A little green speck riding along on your back that ends up growing as big as a T-Rex and it’s as scary and fierce too. Jealousy is a human quality and everyone is faced with it at least once a week dare I say so, it’s wired into our DNA and there’s no getting past it.
It might seem like a harmless little thing we can supress until it eventually goes away but when does it turn into an unhealthy state of mind, affecting your relationship, friendship or working environment.
What does it mean to be jealous?
Tina B. Tessina, PhD, psychotherapist and author of “How to be a couple and still be free” warn patients that jealousy can result into an emotional instability. It grabs a hold of people who feel threatened by a current situation, environment or worse – a person. The fear of losing or someone else being better than you is always placed in the back of our minds. It starts from that age where you’re able to realise what’s good and what’s better. Think back to the time where your mom used to pack your lunch; those daily marmite sandwiches, while your friend got a little cooler bag filled with yogurt, dried fruit a muffin and a juice box. Even on the playground this feeling made its appearance.
Explaining jealousy is like trying to explain, love or hate – it just is. “Jealousy may reflect a person’s view of him or herself,” says Jo Anne White, PhD, professor of education at Temple University. “It’s more about how people feel about themselves and whether they’re confident about who they are.” Like I said it’s the notion when you know the difference between good and better and obviously we all want to be “the better”
When is it unhealthy?
Personally I don’t categorise jealousy to be all that bad, but like hate or anger it is an emotion that needs to be controlled and “expressed” in moderation. Like all things created – jealousy has a purpose; it tells us something about ourselves. We don’t always know how bad we want something until a feeling, like jealousy, nudges us along. It’s almost like an alarm or radar telling us that we’re losing control, power or losing our touch. For instance I never really knew I liked a guy I was really good friends with until he flirted with another girl right in front of me. Yes it was a low-blow-move from his side – but I was so mad. Why was I so angry? Then it hit me, the old green eyed monster emerged, I was jealous.
Now for the dark side – in explaining it in a positive and negative light, it’s sometimes much more fun to let the dark side in, but truth be told you hurt yourself and others around you when jealousy clouds your judgment and supresses other emotions. Simple phrases like “She’s so smooth” becomes “She’s such a show off” or “She takes such good care of her body.” becomes “She’s so vain!” “Dedication” is now “Selfish” and “Persuasive” is “Pushy”
We become vain, selfish and try to put ourselves back on top by stomping on others. This just ends up being an insecure move.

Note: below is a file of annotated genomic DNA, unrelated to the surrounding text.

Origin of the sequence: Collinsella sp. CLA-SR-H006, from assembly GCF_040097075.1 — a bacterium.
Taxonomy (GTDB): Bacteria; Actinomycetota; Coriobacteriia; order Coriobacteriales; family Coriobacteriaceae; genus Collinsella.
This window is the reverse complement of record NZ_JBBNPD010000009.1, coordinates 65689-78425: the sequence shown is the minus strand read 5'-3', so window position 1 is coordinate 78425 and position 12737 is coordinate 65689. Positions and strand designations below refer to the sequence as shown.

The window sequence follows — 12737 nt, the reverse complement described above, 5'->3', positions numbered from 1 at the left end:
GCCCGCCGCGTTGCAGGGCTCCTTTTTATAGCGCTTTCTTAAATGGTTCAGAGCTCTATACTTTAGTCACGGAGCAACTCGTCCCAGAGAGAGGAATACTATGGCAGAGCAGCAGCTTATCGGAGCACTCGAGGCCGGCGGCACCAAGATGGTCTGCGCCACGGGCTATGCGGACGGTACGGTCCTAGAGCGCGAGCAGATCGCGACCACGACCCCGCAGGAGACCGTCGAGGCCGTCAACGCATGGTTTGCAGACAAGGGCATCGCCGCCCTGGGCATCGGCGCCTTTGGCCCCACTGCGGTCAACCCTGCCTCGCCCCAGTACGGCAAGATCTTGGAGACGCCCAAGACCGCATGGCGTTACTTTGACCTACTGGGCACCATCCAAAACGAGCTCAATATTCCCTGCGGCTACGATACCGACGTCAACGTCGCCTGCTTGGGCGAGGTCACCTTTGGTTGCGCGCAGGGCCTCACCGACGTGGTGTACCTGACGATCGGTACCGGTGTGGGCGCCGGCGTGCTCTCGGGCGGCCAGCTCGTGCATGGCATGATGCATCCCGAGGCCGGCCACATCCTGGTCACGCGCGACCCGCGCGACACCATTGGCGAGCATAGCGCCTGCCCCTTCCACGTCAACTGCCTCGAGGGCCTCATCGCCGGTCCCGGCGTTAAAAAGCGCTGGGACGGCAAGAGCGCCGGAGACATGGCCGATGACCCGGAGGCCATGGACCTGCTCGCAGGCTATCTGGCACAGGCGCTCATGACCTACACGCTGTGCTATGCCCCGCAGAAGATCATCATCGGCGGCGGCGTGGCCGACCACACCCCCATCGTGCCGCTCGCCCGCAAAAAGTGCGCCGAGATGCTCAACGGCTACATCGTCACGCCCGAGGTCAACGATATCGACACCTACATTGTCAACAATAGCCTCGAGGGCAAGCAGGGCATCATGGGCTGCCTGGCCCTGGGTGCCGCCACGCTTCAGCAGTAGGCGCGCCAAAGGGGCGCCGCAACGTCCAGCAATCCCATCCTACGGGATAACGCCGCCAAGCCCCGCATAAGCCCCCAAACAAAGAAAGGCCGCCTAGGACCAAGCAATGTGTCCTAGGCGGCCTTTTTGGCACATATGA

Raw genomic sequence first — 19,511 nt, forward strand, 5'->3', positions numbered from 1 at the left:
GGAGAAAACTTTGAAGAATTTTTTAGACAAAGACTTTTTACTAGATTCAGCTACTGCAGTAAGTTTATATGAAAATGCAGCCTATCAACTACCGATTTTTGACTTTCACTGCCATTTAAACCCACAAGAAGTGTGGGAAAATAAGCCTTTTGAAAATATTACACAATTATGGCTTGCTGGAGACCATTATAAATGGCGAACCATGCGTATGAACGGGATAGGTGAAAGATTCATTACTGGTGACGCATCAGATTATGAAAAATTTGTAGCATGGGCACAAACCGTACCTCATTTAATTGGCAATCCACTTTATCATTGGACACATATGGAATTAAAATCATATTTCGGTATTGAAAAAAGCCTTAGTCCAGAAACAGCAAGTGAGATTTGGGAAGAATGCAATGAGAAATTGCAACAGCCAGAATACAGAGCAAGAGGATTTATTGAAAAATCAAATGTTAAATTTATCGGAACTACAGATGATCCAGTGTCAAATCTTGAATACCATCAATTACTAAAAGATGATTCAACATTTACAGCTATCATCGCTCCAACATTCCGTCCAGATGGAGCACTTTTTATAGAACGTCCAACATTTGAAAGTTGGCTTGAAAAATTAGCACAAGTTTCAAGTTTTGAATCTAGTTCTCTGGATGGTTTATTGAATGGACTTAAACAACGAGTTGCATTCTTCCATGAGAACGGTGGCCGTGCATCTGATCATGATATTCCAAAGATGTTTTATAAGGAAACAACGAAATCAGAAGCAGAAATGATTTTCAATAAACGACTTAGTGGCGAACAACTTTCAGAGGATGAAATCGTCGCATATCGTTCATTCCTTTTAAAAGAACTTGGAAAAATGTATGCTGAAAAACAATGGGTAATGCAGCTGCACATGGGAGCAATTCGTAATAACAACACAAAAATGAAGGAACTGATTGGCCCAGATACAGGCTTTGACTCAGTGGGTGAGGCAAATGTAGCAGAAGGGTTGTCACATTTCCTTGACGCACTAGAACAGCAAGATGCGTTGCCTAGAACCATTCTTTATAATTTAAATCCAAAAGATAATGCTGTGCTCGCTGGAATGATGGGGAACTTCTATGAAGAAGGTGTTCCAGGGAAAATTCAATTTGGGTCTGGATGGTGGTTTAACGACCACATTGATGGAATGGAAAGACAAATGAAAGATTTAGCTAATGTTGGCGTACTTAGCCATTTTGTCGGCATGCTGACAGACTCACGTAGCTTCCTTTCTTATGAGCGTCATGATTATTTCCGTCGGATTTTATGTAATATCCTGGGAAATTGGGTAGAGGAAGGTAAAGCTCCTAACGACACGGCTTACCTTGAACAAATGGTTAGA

Signs – The bad kind.
1. Mentioned in the above paragraph your judgement gets clouded and one word will turn into another. Yesterday your colleague looked so stylish yet today after she received her promotion she’s walking around like a show horse. Calm yourself she looks exactly the same and she’s walking completely normal.
2. In relationships you’ll set ultimatums, be demanding or make suggestions that are just plain unreasonable.
3. Jealousy loves company so be on the lookout for envy.
4. My personal favourites are those unnecessary comments you make when that person’s name is mentioned or you’ll just find an excuse to bring them up just to prove a point. For example: he says: “Do you want to see a movie tonight” where you’ll say “I don’t know why don’t you ask Lilly if I want to see a movie tonight”. So it might be a little more subtle than that, but you get the idea.
You’re jealous, now what?
In the animal Kingdom it would be simple; we jump at each other’s throats and establish who deserves the title of being “Alpha”, fortunately in the real world it doesn’t work that way. Snicker behind the victims back, spreading rumours or slashing their tyres is also a big “no-no” as well (we’re not in high school anymore)
– In a relationship, say something – it’s embarrassing to admit that you’re jealous but that’s the only ultimatum. Pulling the leach tighter will only make him run away.
– Know you’re strength, if it so happens that someone else got the promotion appreciates their good fortune without feeling that you’re not good enough.
– If she can do it so can you. Channel your jealous energy instead to fuel your drive at your achievements, don’t push others away just push yourself a little harder.
– Don’t compare yourself. Everyone brings something to the table; it might not be the same thing which means more variety.
– Affirm the other person.
It’s not a nice feeling, maybe when we were 12 years old jealousy might have been acceptable but for a grown woman to feel this way – it’s ridiculous right? Wrong. It’s an emotion none the less; one which we never grow out of even when we’re old and grey we’ll still compete with our lemon squares and grandchildren.
There will always be someone smarter, or someone prettier, taller, thinner, richer! The world keeps on spinning though and we just have to push ourselves to be the best we can be.